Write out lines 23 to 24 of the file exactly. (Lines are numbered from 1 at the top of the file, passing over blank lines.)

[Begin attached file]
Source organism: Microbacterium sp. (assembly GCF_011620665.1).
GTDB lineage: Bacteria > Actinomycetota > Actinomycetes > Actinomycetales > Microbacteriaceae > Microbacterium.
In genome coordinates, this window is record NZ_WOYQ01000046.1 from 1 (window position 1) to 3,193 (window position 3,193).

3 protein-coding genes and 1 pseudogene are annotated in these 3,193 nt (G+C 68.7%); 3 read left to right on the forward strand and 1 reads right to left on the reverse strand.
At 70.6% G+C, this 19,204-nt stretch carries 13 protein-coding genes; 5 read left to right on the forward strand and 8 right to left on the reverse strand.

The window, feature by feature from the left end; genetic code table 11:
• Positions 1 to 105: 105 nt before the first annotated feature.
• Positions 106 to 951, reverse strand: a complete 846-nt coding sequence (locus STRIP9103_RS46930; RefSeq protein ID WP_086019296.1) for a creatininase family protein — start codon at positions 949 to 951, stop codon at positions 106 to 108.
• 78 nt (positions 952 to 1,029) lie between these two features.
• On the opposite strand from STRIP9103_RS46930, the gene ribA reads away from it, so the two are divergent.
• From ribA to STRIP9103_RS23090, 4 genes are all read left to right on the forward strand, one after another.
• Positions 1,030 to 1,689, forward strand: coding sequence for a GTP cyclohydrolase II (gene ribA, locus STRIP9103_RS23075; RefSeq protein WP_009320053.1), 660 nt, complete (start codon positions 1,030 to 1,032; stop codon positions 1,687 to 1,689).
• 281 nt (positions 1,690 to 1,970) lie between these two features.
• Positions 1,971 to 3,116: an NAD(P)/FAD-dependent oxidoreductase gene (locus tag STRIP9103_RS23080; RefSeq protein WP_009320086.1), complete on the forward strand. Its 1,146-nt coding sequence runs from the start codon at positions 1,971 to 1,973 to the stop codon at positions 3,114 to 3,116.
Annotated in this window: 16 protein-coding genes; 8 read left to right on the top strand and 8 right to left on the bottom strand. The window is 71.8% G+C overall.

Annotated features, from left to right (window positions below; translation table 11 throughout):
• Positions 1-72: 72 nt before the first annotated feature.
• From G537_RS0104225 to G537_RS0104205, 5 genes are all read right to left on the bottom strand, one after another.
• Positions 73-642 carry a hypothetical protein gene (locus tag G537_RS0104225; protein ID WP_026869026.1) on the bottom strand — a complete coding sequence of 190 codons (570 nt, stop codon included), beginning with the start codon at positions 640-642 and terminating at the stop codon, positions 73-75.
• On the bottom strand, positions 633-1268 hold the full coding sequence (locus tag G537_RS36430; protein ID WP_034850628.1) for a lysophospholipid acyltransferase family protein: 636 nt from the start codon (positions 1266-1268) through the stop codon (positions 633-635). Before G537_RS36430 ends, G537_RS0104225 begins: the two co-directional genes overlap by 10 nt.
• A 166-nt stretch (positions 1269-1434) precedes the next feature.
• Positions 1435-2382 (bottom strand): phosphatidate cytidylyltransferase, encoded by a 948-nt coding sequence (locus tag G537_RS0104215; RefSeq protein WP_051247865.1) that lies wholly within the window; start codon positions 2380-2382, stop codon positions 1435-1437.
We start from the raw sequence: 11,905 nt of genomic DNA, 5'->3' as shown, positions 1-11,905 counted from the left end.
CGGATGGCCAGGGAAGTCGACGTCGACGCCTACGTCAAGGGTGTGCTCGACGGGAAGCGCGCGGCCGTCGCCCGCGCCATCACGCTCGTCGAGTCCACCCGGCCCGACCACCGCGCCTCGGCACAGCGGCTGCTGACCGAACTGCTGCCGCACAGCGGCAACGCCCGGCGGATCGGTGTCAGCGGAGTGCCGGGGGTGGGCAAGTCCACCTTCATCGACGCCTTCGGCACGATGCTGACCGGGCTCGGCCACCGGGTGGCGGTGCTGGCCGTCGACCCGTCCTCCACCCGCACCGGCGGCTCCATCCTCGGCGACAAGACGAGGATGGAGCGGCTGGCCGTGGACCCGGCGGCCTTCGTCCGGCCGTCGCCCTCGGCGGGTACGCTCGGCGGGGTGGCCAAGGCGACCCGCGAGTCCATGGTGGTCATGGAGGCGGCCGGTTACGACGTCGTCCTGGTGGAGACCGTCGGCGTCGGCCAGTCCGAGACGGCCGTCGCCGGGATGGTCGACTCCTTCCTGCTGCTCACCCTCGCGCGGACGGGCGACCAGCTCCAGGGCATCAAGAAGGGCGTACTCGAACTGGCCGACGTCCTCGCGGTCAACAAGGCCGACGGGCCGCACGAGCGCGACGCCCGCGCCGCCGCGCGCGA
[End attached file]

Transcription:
We start from the raw sequence: 11,905 nt of genomic DNA, 5'->3' as shown, positions 1-11,905 counted from the left end.
CGGATGGCCAGGGAAGTCGACGTCGACGCCTACGTCAAGGGTGTGCTCGACGGGAAGCGCGCGGCCGTCGCCCGCGCCATCACGCTCGTCGAGTCCACCCGGCCCGACCACCGCGCCTCGGCACAGCGGCTGCTGACCGAACTGCTGCCGCACAGCGGCAACGCCCGGCGGATCGGTGTCAGCGGAGTGCCGGGGGTGGGCAAGTCCACCTTCATCGACGCCTTCGGCACGATGCTGACCGGGCTCGGCCACCGGGTGGCGGTGCTGGCCGTCGACCCGTCCTCCACCCGCACCGGCGGCTCCATCCTCGGCGACAAGACGAGGATGGAGCGGCTGGCCGTGGACCCGGCGGCCTTCGTCCGGCCGTCGCCCTCGGCGGGTACGCTCGGCGGGGTGGCCAAGGCGACCCGCGAGTCCATGGTGGTCATGGAGGCGGCCGGTTACGACGTCGTCCTGGTGGAGACCGTCGGCGTCGGCCAGTCCGAGACGGCCGTCGCCGGGATGGTCGACTCCTTCCTGCTGCTCACCCTCGCGCGGACGGGCGACCAGCTCCAGGGCATCAAGAAGGGCGTACTCGAACTGGCCGACGTCCTCGCGGTCAACAAGGCCGACGGGCCGCACGAGCGCGACGCCCGCGCCGCCGCGCGCGA